A hidden variable sparks RJ Lee Group to strengthen customer relationships

RJ Lee Group also has a number of technologies that can be applied to more than one problem. An instrument can take a measurement related to lead contamination, and it also can measure the composition of a metal part.

“It’s endemic to an organization which services a lot of different kinds of disciplines,” he says.

And the problem is particularly prevalent among new customers, who haven’t realized all of the different services RJ Lee Group provides.

The nature of tire kickers

Lee says since they sell technical services, they mostly deal with technical people, who are what he calls tire kickers.

“They like to see and touch and feel and know, and they are generally only interested in their problem,” he says. “In their company, the guy sitting next to him could have a very large problem of a different order and yet they are just focused. It’s the nature of scientists and engineers.”

That same focus goes for his employees at RJ Lee Group.

It’s a good quality to have when you’re working to solve something, but it makes it hard to shift to the broader picture, especially if that person is naturally introverted or doesn’t have a strong social skill set.

“In their mind, they are the company, so what they have to offer is what the company offers,” Lee says.

There’s an axiom in science that more good science is lost by bad salesmanship and by bad interpersonal relations. At the same time Lee has seen people win the day with lesser technical content, but a better presentation.

Increasing the touch points

A lot of organizations look for ways to cross-sell to their current customers, but in RJ Lee Group’s case, the employees do such a great job with customers, it’s about making that customer relationship broader.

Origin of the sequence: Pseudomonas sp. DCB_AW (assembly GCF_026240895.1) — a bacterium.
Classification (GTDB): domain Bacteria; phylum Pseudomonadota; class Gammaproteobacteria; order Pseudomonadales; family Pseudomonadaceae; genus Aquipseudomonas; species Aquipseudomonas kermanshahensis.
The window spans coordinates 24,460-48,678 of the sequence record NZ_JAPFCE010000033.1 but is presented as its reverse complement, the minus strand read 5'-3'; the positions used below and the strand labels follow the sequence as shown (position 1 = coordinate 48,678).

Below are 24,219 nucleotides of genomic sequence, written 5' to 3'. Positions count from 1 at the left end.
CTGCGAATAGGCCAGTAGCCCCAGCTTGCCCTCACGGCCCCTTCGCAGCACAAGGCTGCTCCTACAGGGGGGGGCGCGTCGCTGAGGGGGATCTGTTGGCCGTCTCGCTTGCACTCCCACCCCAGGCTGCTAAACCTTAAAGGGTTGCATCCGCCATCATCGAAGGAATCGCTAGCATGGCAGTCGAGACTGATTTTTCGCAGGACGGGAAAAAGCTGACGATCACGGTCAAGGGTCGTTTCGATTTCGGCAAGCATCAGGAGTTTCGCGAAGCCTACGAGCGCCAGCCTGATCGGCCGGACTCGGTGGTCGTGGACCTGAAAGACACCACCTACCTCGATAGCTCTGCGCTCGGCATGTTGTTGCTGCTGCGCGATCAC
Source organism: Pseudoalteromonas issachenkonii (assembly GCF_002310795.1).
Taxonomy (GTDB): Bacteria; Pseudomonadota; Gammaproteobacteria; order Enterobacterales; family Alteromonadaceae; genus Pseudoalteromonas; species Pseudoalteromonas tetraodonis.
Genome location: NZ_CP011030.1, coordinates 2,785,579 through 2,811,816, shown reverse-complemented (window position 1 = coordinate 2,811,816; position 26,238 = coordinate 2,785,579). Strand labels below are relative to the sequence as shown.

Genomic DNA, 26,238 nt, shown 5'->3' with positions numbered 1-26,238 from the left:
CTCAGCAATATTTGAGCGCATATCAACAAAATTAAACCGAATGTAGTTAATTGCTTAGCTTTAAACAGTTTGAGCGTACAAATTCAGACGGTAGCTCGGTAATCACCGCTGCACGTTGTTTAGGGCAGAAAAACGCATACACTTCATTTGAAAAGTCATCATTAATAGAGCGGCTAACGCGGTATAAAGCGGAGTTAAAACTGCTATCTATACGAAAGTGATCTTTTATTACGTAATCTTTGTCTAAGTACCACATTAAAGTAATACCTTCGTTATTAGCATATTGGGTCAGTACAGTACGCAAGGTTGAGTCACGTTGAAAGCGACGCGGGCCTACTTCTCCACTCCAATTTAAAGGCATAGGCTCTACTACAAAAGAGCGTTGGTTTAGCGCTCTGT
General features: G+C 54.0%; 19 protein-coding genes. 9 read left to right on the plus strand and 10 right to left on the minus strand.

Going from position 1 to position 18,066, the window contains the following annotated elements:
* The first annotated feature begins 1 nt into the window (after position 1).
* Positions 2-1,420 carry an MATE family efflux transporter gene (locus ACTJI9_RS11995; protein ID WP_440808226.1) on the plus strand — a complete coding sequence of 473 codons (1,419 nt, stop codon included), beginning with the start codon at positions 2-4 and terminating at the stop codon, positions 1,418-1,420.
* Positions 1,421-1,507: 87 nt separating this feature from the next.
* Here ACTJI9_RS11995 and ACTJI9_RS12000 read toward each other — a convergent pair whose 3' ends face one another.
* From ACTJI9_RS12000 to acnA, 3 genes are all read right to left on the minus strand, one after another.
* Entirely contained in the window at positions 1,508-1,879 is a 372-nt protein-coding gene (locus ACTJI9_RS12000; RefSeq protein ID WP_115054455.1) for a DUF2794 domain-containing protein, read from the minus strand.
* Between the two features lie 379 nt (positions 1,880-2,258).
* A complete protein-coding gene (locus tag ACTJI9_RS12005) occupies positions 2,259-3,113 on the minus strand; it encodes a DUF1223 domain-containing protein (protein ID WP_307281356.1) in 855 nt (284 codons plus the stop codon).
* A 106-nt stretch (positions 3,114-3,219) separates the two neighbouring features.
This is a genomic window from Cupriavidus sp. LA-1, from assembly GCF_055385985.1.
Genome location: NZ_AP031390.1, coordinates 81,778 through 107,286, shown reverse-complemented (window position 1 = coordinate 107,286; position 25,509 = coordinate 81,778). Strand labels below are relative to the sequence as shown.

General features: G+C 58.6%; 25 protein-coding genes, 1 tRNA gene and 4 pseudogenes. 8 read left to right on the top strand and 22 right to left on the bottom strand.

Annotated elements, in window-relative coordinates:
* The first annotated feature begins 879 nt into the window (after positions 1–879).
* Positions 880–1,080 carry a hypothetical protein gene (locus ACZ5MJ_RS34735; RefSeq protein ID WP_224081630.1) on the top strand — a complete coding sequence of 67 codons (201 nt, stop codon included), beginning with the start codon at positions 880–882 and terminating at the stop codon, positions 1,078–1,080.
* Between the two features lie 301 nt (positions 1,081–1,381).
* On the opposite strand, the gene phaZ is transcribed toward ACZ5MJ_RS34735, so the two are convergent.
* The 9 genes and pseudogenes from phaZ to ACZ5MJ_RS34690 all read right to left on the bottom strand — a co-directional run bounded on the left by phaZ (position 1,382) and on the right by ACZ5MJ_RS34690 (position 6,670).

“We’ve done several things, which are not out of the ordinary, but are accumulative in their effect,” Lee says.

“We believe that we’re going to have to touch that customer four or five different ways to get him thinking about us when they have a different problem,” he says.

Now, when they get a new customer, Lee says somebody calls him or her up and thanks them for the business and shares what other services RJ Lee Group provides.

Lee himself and his vice president of sales also identify and approach companies where there are multiple opportunities for contact and collaboration, making sure to talk about all of their service offerings.

The company has hired a customer retention person who works with the new customers and the technical point of contact to support him or her in building the relationship.

The idea is to partner the scientists with someone comfortable asking questions about other aspects of the customer’s business or their personal lives. Lee says it gets the conversation started, and like osmosis, their technical employees become more engaged.

Adding skills

If you have great customers, you want them to return more frequently for a greater variety of services, Lee says. So far their efforts have already made a difference, although he would like to go further.

“Because we’re scientists, we’re pretty good at tracking,” he says. “We track the people that we’re out reaching in this manner, and we’ve seen a significant increase in the frequency, which is what I’m interested in.”

Lee also wants to create formalized training and mentoring in the future.

“My idea would be to find that unique young science or engineer and train them first in customer relationships and then train them secondly on their job,” he says.

You want to start at day zero, when the person arrives, with training them about how you interact with people. He believes it’s important to start with young employees because they are still on that learning curve for how they’re going to build their professional life.

You also should look for more than just technical skills in the people you hire.